Five Tor.com novellas to help you fall in love with shorter books

When the incredibly popular review, article, and free short story site Tor.com announced they would be publishing novellas, I honestly had a bit of a publishing-business-gasm. What an absolute masterstroke of strategy to use the sheer weight of web traffic and established short story relationships they had to start a publishing business. And, what another excellent thought to look at the industry, realise that there is a market for shorter works that are still longer than short stories, in an increasingly time-starved market, and just go for it.

Needless to say, the team and I are big fans of Tor.com, and you’ll find a stack of reviews of their novellas on this site. Five of our favourites, which we highly recommend you check out, are listed below.

River of Teeth by Sarah Gailey

River of Teeth, by Sarah Gailey

Just bloody excellent. Five stars. The very fucking cool alternate history world; the magnificent and engaging characters; and the thoroughly enjoyable plot—this novella has it all and more. I can’t recommend it highly enough and I can’t wait to read more Sarah Gailey.

Read the rest of Adrian’s review here.

A Song for No Man’s Land by Andy Remic

Andy Remic has hit that feeling of horror–much like we see in All Quiet on the Western Front–with a dark fantasy angle that felt smooth and enjoyable in his novella. Robert Jones joins the war to avoid a drinking debt and clean up. His past–not his financial past, but his childhood run in with some fantastical beasts in the Devil Wood–has chased him into the biggest slaughter the world has ever lay witness to.

Read the rest of Adrian’s review here.

The Builders by Daniel Polansky

One of the best pieces of fiction I’ve read in 2017, the Builders is a masterclass in character and story and world. Betrayal, tough as all hell characters, a little flavouring of grit and a glut of unsavoury characters working towards an unsavoury goal–this has everything I and any GdM fan could want.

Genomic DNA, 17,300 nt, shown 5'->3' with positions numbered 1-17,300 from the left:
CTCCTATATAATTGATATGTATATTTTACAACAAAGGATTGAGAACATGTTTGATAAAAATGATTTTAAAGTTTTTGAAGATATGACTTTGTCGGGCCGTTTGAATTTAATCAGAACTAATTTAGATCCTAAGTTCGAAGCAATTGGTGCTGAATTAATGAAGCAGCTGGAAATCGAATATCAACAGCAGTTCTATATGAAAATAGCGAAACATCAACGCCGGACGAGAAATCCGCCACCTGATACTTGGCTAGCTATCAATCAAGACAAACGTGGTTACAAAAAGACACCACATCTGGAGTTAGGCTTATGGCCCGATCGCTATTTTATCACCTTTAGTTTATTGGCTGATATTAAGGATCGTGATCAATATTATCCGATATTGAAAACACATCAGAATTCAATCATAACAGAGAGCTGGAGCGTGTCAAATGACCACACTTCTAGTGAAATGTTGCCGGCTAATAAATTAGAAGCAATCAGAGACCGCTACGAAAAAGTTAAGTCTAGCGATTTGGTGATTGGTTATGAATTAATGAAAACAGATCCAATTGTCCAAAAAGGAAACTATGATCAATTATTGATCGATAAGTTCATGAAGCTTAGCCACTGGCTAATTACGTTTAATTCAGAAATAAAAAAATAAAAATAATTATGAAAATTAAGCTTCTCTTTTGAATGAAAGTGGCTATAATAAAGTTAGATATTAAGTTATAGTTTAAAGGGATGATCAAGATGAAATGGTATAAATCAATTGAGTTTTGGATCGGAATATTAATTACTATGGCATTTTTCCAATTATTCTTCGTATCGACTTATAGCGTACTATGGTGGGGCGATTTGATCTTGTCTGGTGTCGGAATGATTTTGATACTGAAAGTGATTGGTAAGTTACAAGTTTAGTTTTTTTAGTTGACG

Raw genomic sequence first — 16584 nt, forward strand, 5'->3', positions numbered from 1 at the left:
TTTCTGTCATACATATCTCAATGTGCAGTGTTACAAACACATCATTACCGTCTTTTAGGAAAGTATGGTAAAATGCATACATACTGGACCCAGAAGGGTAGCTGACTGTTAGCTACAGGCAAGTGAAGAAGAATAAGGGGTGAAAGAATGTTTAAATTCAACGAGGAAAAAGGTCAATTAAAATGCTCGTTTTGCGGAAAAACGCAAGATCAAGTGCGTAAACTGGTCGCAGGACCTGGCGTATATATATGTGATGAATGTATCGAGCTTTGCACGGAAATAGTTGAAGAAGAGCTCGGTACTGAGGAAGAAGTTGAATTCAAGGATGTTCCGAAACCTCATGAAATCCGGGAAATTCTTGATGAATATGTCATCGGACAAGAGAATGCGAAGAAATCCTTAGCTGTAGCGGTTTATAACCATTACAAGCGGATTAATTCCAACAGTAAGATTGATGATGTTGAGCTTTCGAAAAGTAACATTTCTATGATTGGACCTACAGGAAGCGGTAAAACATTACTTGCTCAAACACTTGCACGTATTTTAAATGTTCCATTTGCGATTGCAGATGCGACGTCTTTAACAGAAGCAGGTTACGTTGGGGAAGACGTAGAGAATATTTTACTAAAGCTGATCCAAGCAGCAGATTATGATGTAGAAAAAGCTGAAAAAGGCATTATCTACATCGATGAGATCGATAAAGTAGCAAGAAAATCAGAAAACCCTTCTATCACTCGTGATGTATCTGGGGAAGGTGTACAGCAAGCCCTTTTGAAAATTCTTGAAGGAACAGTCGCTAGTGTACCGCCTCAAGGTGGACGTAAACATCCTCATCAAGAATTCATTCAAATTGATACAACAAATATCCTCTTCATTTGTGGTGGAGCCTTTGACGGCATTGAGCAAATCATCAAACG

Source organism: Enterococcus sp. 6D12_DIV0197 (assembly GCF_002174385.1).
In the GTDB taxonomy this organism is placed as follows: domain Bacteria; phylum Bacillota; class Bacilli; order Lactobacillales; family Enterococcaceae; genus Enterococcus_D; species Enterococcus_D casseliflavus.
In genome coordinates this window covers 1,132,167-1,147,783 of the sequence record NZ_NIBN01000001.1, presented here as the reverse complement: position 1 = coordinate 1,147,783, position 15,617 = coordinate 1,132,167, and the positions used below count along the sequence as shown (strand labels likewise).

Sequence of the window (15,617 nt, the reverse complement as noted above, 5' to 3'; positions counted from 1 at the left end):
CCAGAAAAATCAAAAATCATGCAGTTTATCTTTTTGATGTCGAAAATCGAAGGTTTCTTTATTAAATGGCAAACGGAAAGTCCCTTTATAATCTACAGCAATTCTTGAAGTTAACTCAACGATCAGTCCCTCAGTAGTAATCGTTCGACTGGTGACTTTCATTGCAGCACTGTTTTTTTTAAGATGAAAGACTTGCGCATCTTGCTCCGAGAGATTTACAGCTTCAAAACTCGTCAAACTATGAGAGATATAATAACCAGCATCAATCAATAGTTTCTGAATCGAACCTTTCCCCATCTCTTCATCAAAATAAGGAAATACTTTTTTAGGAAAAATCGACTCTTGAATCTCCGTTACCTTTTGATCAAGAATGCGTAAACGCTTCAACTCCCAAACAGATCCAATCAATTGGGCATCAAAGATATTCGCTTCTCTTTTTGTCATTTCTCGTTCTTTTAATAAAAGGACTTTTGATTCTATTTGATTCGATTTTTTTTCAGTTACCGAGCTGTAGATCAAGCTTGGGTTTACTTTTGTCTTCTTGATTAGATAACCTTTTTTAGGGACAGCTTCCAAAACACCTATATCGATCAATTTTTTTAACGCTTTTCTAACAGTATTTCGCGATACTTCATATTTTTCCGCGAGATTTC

Read the rest of Adrian’s review here.

The Monster of Elendhaven by Jennifer Giesbrecht

The Monster of Elendhaven is a story rich enough for a full-length novel yet beautiful enough for a poem – a strange, grim, and mesmerizing tale that will leave you wanting to read it again immediately to find out what you missed, which is exactly what I did, and it was even better the second time.

Read the rest of malrubius’ review here.

The Order of the Pure Moon Reflected in Water by Zen Cho

The Order of the Pure Moon Reflected in Water is a brilliant novella. It provides all the entertainment, action, surprises, and hilarity one could want from 33,000 words, but in the end, it makes you think about people, their lives, their relationships, their motivations, and their futures. I most highly recommend this book to discerning readers of grim fantasy as well as to ‘literary’-type folks who enjoy books like Alix E. Harrow’s also-brilliant The Ten Thousand Days of January. And even though there are so many more new books to review, I think I’m going to have to dive into Zen Cho’s back catalogue for a bit first.

Read the rest of malrubius’ review here.

Check out more reviews of novellas

You can check out more reviews of novellas, here.

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Adrian Collins

Adrian Collins runs Grimdark Magazine and loves anything to do with telling darker stories. Doesn't matter the format, or when it was published or produced--just give him a grim story told in a dark world by a morally grey protagonist and this bloke's in his happy place. Add in a barrel aged stout to sip on after a cheeky body surf under the Australian sun, and that's his heaven.